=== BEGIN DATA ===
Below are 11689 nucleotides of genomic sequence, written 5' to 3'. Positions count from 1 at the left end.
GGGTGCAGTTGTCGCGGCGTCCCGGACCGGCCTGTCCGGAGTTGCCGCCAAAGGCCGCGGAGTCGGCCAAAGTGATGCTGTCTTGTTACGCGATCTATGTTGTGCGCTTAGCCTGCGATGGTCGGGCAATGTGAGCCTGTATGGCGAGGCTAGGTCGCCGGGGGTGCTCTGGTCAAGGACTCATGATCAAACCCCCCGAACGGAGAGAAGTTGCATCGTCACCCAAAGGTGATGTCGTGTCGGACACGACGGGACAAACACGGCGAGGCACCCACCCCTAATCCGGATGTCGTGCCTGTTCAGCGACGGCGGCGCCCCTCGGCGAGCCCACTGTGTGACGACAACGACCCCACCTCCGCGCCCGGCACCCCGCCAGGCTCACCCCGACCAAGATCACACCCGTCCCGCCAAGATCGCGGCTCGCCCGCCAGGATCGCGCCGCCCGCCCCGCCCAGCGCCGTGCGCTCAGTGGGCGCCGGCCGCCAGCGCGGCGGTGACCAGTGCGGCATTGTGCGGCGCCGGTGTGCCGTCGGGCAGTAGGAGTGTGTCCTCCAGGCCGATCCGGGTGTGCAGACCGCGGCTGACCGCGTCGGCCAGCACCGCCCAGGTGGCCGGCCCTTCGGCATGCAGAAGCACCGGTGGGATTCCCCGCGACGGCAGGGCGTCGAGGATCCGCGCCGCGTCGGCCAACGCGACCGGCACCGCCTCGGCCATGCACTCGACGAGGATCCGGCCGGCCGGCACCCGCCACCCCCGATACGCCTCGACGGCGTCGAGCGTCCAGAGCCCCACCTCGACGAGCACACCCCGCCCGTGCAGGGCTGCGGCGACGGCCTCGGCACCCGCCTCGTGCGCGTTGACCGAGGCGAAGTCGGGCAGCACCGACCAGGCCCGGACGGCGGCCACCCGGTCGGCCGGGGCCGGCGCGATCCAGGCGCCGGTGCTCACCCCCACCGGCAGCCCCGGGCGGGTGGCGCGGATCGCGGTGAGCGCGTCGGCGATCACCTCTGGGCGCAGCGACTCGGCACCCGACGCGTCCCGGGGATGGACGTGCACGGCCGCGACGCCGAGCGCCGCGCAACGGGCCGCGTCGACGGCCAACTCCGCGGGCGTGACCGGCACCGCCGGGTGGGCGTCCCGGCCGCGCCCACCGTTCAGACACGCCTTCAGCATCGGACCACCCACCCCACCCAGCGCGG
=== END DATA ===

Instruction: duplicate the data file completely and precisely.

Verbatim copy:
Below are 11689 nucleotides of genomic sequence, written 5' to 3'. Positions count from 1 at the left end.
GGGTGCAGTTGTCGCGGCGTCCCGGACCGGCCTGTCCGGAGTTGCCGCCAAAGGCCGCGGAGTCGGCCAAAGTGATGCTGTCTTGTTACGCGATCTATGTTGTGCGCTTAGCCTGCGATGGTCGGGCAATGTGAGCCTGTATGGCGAGGCTAGGTCGCCGGGGGTGCTCTGGTCAAGGACTCATGATCAAACCCCCCGAACGGAGAGAAGTTGCATCGTCACCCAAAGGTGATGTCGTGTCGGACACGACGGGACAAACACGGCGAGGCACCCACCCCTAATCCGGATGTCGTGCCTGTTCAGCGACGGCGGCGCCCCTCGGCGAGCCCACTGTGTGACGACAACGACCCCACCTCCGCGCCCGGCACCCCGCCAGGCTCACCCCGACCAAGATCACACCCGTCCCGCCAAGATCGCGGCTCGCCCGCCAGGATCGCGCCGCCCGCCCCGCCCAGCGCCGTGCGCTCAGTGGGCGCCGGCCGCCAGCGCGGCGGTGACCAGTGCGGCATTGTGCGGCGCCGGTGTGCCGTCGGGCAGTAGGAGTGTGTCCTCCAGGCCGATCCGGGTGTGCAGACCGCGGCTGACCGCGTCGGCCAGCACCGCCCAGGTGGCCGGCCCTTCGGCATGCAGAAGCACCGGTGGGATTCCCCGCGACGGCAGGGCGTCGAGGATCCGCGCCGCGTCGGCCAACGCGACCGGCACCGCCTCGGCCATGCACTCGACGAGGATCCGGCCGGCCGGCACCCGCCACCCCCGATACGCCTCGACGGCGTCGAGCGTCCAGAGCCCCACCTCGACGAGCACACCCCGCCCGTGCAGGGCTGCGGCGACGGCCTCGGCACCCGCCTCGTGCGCGTTGACCGAGGCGAAGTCGGGCAGCACCGACCAGGCCCGGACGGCGGCCACCCGGTCGGCCGGGGCCGGCGCGATCCAGGCGCCGGTGCTCACCCCCACCGGCAGCCCCGGGCGGGTGGCGCGGATCGCGGTGAGCGCGTCGGCGATCACCTCTGGGCGCAGCGACTCGGCACCCGACGCGTCCCGGGGATGGACGTGCACGGCCGCGACGCCGAGCGCCGCGCAACGGGCCGCGTCGACGGCCAACTCCGCGGGCGTGACCGGCACCGCCGGGTGGGCGTCCCGGCCGCGCCCACCGTTCAGACACGCCTTCAGCATCGGACCACCCACCCCACCCAGCGCGG